Crashed truck photo

A semitrailer carrying large equipment crashed into Woods Creek Monday evening, killing the driver and spilling 100-150 gallons of diesel fuel into the creek. The second semitrailer crash in the area in just over a month, local residents are concerned with safety as traffic increases on the highway.

A Wyoming man died when semitrailer traveling eastbound on Wyoming Highway 230 Monday evening crashed through a guardrail about two miles west of Woods Landing, sliding down into a ravine before coming to a rest upside down in the creek below.

The Wyoming Highway Patrol responded to the scene of the fatal crash where the driver of the semitrailer “failed to negotiate a slight curve to the left,” according to a Tuesday afternoon news release. The driver, 39-year-old Gillette resident Juan Aguayo-Gonzalez, succumbed to his injuries at the scene of the crash. He was reportedly wearing his seatbelt.

Woods Landing Resort owner Bill Sheehan told the Boomerang he was one of the first to the scene, and it was a particularly bad crash. Both he and his wife, Sue Spencer, said they’ve noticed an increase in large semitrailer traffic on the state highway within the last year, and creating a “dangerous situation.”

“With a 7% grade on a road, and that much traffic, it’s really a miracle that somebody wasn’t in front of this guy,” Sue Spencer said. “There wasn’t much traffic at 8:30 at night, but if it would’ve been when all these cars are backed up because we’re doing road construction, it would’ve wiped out a whole line of people.”

Monday’s crash may sound familiar; a semitrailer crashed around the same area just over a month ago, spilling water from an oil and gas production site into nearby Woods Creek.

The semitrailer that crashed Monday was hauling large machinery and equipment. However, around 100-150 gallons of diesel fuel from its engine spilled into Woods Creek, said Keith Guille, public information supervisor with the Wyoming Department of Environmental Quality.

Guille told the Boomerang while the DEQ was notified of the spill, it’s “very difficult to do anything” after the fact because it’s a moving body of water and much of the spill is downstream before anyone can get to it.

“The previous spill, we did go out onto the area to do some sampling,” Guille said. “I don’t think it’s unreasonable to expect our staff to go out there if need be to do additional sampling.”

He added the moving water also makes it harder to determine what environmental impact — if any — the fuel spill would have on the surrounding environment.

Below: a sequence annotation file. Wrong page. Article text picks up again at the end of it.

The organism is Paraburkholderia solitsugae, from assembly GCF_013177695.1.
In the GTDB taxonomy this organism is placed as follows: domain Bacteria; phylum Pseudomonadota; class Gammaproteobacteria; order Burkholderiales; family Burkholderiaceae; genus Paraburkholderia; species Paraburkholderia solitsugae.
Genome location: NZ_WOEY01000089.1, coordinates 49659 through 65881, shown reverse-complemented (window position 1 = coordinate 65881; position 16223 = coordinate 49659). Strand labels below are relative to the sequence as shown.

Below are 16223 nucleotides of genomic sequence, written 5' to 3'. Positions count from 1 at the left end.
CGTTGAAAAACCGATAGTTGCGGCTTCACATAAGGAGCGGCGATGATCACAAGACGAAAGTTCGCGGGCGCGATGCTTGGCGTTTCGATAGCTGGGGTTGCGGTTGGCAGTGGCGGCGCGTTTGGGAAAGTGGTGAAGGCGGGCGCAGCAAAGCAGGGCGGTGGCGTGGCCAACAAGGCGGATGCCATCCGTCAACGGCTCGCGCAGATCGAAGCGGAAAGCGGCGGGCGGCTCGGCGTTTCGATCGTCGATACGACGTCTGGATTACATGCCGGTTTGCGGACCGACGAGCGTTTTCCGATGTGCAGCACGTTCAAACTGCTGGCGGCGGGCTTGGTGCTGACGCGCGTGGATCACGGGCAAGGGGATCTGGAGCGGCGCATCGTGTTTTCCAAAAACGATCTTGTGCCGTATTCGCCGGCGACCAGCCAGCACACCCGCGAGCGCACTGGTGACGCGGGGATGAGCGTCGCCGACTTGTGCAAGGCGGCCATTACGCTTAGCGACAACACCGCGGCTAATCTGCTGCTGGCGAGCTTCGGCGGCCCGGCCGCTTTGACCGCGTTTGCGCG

“It’s not that it’s not a concern, it certainly is,” he said. “These are not instances we like to see … but unfortunately, we see it once again in that area. Hopefully that’s something that’s not going to be reoccurring.”

Dozens of semitrailers whizzed by even as crews from the Wyoming Department of Transportation and the Wyoming Highway Patrol tried to coordinate traffic around the crash late Tuesday morning to allow for a tow truck to try to get the wreckage out of the ravine.

The speed limit on the highway is 70 mph, but signs through the area where the crash occurred caution drivers to slow down to 40 mph when navigating the curvy, steep highway. Sue Spencer said she felt many drivers do not heed the speed warning.

Rev. Sally Palmer, member of the Albany Clean Water Advocates, also expressed her concerns about traffic coming down the highway in a written statement. She said producing and transporting petroleum products without regard to the effects if they’re accidentally discharged into “an otherwise healthy environment is simply blindness to the forces of nature.”

“We will see beyond the dollar signs to remember that life is more important than a profit, especially for out of state companies that rely on Wyoming’s weaker regulations … and slower monitoring of those highways and byways that give us life,” she wrote.

The WHP said the accident is still under investigation.

This is the 67th fatality on Wyoming’s roadways this year, compared to 40 at this time in 2018.

(4) comments


OK, so they sample. Sample for what? And if results show contamination, then what? No one will take responsibility. Just political hand waiving- "This is outrageous and must stop."


This section of the Highway is NOT 70 MPH as written. It is clearly posted as 30 and 40 MPH around these curves, clearly posted as a significant downhill grade, and clearly posted as a slow zone due to construction. There have been many fatalities though the years and many due to not paying attention to the signs in place.


@KLankford- there are three types of highway signs- white are statutory, orange are mandatory, and yellow are advisory. The statutory (white signed) limit is 70. The advisory (yellow signed) limits through the curves are 30 and 40. If there is any current construction zones with reduced limits, those would be mandatory (orange signed) limits.


Woods Creek flows into the Laramie River, upstream of the water treatment plant for our community. I wonder how long it takes to cover this distance, how much of the spill reached the plant, and what effects the fuel spill has on the environment all the way to the sea.

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